Science Inventory

SULFUR CYCLING IN THALASSIA TESTUDINUM SEAGRASS BED SEDIMENTS

Citation:

Yates, D F., R L. Quarles, AND J Rivord. SULFUR CYCLING IN THALASSIA TESTUDINUM SEAGRASS BED SEDIMENTS. Presented at SWS/GERS Joint Society Meeting, Pensacola Beach, FL, March 30 - April 02, 2005.

Impact/Purpose:

Conference presentation

Description:

Quarles, Robert L., Jessica A. Rivord and Richard Devereux. In press. Sulfur Cycling in Thalassia testudinum Seagrass Bed Sediments (Abstract). To be presented at the SWS/GERS Fall Joint Society Meeting: Communication and Collaboration: Coastal Systems of the Gulf of Mexico and Southeastern United States, 6-9 October 2004, Pensacola Beach, FL. (ERL,GB R1025).

Sulfate reduction rates (SRR) were determined in two Santa Rosa Sound (N.W. Florida) T. testudinum seagrass beds in two successive years. Triplicate sediment cores were taken at six week intervals from three stations in progressively deeper water (approximating 1, 1.5, and 3 m), and thus having progressively less light available at the seagrass canopy. In 2002, depth integrated SRR (diSRR), were highest in June and July (maximum of 306 mmoles/m2/d), and significantly lower in September and November (maximum of 109 mmoles/m2/d) when the seagrasses were senescing. However, September 2002 diSRR, when temperatures were still warm (28 ?C), were as low as diSRR in November 2002 (20 ?C). Although this suggests that September temperatures might have supported higher SRR, organic carbon provided by either seagrasses or degradation of benthic algae was a limiting factor. In contrast, September 2003 diSRR at the shallow and mid depth stations were significantly higher than at the respective stations in June and July. This might be due to plant stress induced by low salinity (12ppt) from heavy rains in July. Recovery of the plants or increased algal production would provide organic carbon input to the sediments to support sulfate reduction. Reduced sulfur pools at each station were relatively stable with time, but demonstrated depth-specific differences. There was an apparent threshold of below ground biomass below which porewater sulfate was depleted and above which sulfate was enriched. Sulfate depletion in seagrass bed sediments during the growing season might be developed as an ecological indicator of seagrassess stress.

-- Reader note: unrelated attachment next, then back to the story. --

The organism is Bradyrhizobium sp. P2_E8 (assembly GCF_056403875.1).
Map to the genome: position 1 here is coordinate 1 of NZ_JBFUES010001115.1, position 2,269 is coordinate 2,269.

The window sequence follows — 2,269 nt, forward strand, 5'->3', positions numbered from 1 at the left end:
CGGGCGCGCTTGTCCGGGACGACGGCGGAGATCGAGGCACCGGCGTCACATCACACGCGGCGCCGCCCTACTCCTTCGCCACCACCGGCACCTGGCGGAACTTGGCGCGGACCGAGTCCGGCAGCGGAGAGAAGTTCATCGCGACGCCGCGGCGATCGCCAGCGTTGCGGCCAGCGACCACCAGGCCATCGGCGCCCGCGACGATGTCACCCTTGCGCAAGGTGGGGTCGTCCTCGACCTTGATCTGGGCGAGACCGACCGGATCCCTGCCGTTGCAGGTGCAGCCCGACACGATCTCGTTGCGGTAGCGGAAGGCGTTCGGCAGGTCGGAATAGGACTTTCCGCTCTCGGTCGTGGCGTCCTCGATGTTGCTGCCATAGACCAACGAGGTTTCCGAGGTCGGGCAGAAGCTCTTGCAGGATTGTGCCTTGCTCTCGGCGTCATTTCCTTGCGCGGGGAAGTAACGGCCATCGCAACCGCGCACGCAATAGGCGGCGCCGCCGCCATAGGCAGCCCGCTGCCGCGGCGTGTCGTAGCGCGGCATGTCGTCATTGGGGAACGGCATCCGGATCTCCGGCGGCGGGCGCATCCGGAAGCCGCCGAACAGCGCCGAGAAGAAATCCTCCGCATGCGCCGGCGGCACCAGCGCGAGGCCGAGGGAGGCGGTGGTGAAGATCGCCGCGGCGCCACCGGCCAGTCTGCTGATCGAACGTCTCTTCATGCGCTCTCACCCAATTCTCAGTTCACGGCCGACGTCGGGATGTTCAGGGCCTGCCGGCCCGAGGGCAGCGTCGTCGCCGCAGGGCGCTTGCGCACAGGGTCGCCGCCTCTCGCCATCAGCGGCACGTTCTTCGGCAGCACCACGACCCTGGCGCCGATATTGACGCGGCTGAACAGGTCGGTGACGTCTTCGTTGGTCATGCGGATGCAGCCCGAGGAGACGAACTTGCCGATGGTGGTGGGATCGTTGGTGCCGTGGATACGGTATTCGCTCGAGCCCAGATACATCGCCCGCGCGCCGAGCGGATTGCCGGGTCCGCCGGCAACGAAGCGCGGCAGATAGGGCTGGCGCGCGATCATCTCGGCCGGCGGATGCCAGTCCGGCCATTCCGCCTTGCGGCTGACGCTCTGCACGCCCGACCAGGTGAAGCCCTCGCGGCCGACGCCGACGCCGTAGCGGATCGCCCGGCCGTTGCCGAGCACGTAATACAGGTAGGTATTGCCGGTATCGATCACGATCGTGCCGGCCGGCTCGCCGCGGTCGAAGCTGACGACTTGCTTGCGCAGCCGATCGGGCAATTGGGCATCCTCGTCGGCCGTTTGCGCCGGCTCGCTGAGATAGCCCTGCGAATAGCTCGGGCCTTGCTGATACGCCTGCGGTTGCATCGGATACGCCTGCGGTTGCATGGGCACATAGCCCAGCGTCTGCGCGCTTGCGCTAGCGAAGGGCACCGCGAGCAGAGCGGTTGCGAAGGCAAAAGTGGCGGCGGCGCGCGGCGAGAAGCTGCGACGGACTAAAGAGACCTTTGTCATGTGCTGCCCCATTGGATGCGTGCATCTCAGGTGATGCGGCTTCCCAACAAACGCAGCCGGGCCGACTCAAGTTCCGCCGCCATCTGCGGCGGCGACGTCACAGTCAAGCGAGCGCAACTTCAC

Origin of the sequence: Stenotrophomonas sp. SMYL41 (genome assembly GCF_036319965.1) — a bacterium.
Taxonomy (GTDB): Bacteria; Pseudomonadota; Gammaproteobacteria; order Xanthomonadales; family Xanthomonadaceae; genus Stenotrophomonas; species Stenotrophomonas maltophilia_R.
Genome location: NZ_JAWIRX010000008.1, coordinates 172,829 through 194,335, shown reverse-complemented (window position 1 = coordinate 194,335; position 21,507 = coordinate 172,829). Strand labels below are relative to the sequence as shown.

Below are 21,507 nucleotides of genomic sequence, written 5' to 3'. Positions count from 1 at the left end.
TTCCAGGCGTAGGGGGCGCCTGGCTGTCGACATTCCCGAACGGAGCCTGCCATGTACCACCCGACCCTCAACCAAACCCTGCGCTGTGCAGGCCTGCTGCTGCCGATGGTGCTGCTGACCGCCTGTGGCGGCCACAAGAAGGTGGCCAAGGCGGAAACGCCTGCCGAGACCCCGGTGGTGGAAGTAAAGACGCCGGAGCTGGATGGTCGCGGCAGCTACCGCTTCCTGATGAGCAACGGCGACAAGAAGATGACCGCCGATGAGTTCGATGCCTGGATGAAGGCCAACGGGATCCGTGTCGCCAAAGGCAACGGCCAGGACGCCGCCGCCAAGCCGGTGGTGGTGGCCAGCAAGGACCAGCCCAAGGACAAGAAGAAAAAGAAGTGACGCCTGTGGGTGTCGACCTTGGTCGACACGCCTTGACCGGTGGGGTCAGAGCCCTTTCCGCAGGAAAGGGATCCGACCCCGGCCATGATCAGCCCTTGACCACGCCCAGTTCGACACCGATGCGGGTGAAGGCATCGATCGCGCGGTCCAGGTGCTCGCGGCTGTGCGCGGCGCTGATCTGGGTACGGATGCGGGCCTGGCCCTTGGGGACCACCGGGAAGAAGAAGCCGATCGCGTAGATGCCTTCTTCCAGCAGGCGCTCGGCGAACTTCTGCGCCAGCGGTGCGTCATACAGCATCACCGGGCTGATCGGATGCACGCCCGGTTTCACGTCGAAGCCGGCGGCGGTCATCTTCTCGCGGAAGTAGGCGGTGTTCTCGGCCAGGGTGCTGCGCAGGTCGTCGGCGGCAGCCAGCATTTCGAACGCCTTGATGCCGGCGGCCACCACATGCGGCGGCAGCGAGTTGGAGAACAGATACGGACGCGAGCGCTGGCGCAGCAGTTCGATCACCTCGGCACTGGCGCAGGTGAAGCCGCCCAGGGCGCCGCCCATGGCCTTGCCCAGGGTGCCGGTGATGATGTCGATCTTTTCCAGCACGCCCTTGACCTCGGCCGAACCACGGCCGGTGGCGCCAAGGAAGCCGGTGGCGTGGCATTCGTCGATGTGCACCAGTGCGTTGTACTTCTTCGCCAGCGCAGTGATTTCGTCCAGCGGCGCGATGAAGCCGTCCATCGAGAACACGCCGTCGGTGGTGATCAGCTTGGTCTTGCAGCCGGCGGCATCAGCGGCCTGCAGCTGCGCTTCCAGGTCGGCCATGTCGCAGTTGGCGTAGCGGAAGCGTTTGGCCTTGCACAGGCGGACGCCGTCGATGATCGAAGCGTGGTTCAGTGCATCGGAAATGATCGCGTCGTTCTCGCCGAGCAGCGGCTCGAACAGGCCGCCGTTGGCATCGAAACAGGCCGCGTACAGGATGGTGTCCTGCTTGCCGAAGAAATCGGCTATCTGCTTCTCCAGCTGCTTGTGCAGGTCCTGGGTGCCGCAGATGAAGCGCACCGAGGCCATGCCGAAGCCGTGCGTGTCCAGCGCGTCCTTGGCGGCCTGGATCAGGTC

Will be poster session.

URLs/Downloads:

DUMMY FILE.PDF   (PDF,NA pp, 3 KB,  about PDF)

Record Details:

Record Type: DOCUMENT (PRESENTATION/ABSTRACT)
Product Published Date: 03/30/2005
Record Last Revised: 07/03/2012
OMB Category: Other
Record ID: 95703

Organization:

U.S. ENVIRONMENTAL PROTECTION AGENCY

OFFICE OF RESEARCH AND DEVELOPMENT

NATIONAL HEALTH AND ENVIRONMENTAL EFFECTS RESEARCH LABORATORY

GULF ECOLOGY DIVISION

ECOSYSTEM DYNAMICS AND EFFECTS BRANCH